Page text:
Monday, February 1, 2010

Central bank incentives and deflation

To paraphrase Keynes: 
A sound central banker is not one who foresees danger and avoids it, but one who, when he fails to meet his stated goals, does so in a conventional way along with his fellows, so that no one can really blame him.

Central banks are strange creatures, and independent central banks are stranger still.  Central bank independence is intended to reflect the fact that elected governments will always choose growth over recession. If governments could control the central banks in fiat money countries, they will inevitably cause inflation. Central bankers are like trustees whose job it is to prevent a minor from spending his inheritance. 

But even though most central banks do not have growth or full employment mandates, clearly they owe a duty to their nations to prevent unnecessary recessions and deflation. And yet, if you look at the recent performance of the major cenbanks, they have all done a very poor job. The BoJ is a special case of incompetence and nonfeasance, which I have discussed previously. 

But looking at the Fed, the BofE and the ECB, they were all very late in recognizing that the financial system was having a coronary in the fall of 2007, and have consistently been behind the curve in responding in an adequate manner (i.e., with overwhelming force). Credit is still contracting after two years of monetary stimulus, unemployment is stuck at very high levels, and overall economic performance has been the worst since the Depression. 

The regional fed hawks on the FOMC (currently St. Louis, and Kansas City) are already worrying about inflation--remember 1937 and the second Depression? And in Europe, King & Trichet are ready to pounce at the first hint of recovery.

Why is it that central bankers will happily err on the side of deflation and recession? I think the answer is provided by Keynes above. Central bankers want to stay in the "center". They want the respect of their peers and of conventional economists and pundits. 

If you read Friedman, Eichengreen and Bernanke (and Krugman too), there is compelling evidence that if central banks are willing to engage in massive monetary stimulus, they can prevent deflation and can produce an increase in nominal GDP. Deflation is always and everywhere a monetary phenomenon, which is why it is infuriating to read the BoJ forecasting deflation for the next two years, as if deflation were an exogenous variable.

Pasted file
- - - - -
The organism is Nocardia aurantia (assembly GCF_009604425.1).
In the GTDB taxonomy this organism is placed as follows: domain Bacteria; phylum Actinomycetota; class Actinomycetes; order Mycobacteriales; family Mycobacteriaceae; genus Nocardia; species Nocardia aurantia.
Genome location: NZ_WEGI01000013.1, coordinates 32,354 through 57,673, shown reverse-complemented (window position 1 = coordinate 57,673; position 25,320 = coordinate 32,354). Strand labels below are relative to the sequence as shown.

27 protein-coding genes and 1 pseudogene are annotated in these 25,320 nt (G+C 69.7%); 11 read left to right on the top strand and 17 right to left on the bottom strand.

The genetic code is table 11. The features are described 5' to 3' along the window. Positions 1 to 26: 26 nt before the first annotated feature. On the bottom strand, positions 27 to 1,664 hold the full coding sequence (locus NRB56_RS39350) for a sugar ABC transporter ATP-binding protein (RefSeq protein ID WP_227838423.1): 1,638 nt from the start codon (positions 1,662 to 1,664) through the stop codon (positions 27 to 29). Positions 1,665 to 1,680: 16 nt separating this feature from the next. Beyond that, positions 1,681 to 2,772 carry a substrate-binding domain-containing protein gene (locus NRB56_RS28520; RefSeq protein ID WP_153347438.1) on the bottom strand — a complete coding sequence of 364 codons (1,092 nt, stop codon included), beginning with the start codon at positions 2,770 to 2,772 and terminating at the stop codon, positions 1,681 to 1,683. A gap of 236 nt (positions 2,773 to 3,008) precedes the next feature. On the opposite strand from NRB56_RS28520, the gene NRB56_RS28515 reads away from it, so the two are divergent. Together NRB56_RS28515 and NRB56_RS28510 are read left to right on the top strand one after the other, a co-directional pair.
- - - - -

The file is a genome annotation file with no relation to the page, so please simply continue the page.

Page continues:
As I have said before, Bernanke understands this better than anyone else. He has spent a considerable part of his career in advancing the view that monetary policy is capable of maintaining aggregate nominal demand, and that a decline in nominal GDP is prima facie evidence of a policy failure. 

This is Ben in 2002:
Under a fiat (that is, paper) money system, a government (in practice, the central bank in cooperation with other agencies) should always be able to generate increased nominal spending and inflation, even when the short-term nominal interest rate is at zero...

Like gold, U.S. dollars have value only to the extent that they are strictly limited in supply. But the U.S. government has a technology, called a printing press (or, today, its electronic equivalent), that allows it to produce as many U.S. dollars as it wishes at essentially no cost. By increasing the number of U.S. dollars in circulation, or even by credibly threatening to do so, the U.S. government can also reduce the value of a dollar in terms of goods and services, which is equivalent to raising the prices in dollars of those goods and services. We conclude that, under a paper-money system, a determined government can always generate higher spending and hence positive inflation.

And here is Helicopter Ben in Japan in 2003:
I have advocated explicit inflation targets, or at least a quantitative definition of price stability, for other leading central banks, including the Federal Reserve. [But, in the case of Japan, I recommend that] the Bank of Japan announce a quantitative objective for prices. Rather than proposing the more familiar inflation target, I suggest that the BOJ consider adopting a price-level target, which would imply a period of reflation to offset the effects on prices of the recent period of deflation.

So if Ben totally gets it that central banks are on the hook for aggregate demand growth, why has he been so cautious about generating aggregate demand and inflation? The answer is that the FOMC is a committee that includes a number of hawks, and Bernanke does not want to run the money supply on a split FOMC vote. I think he should, but his incentive structure discourages such action.

No comments: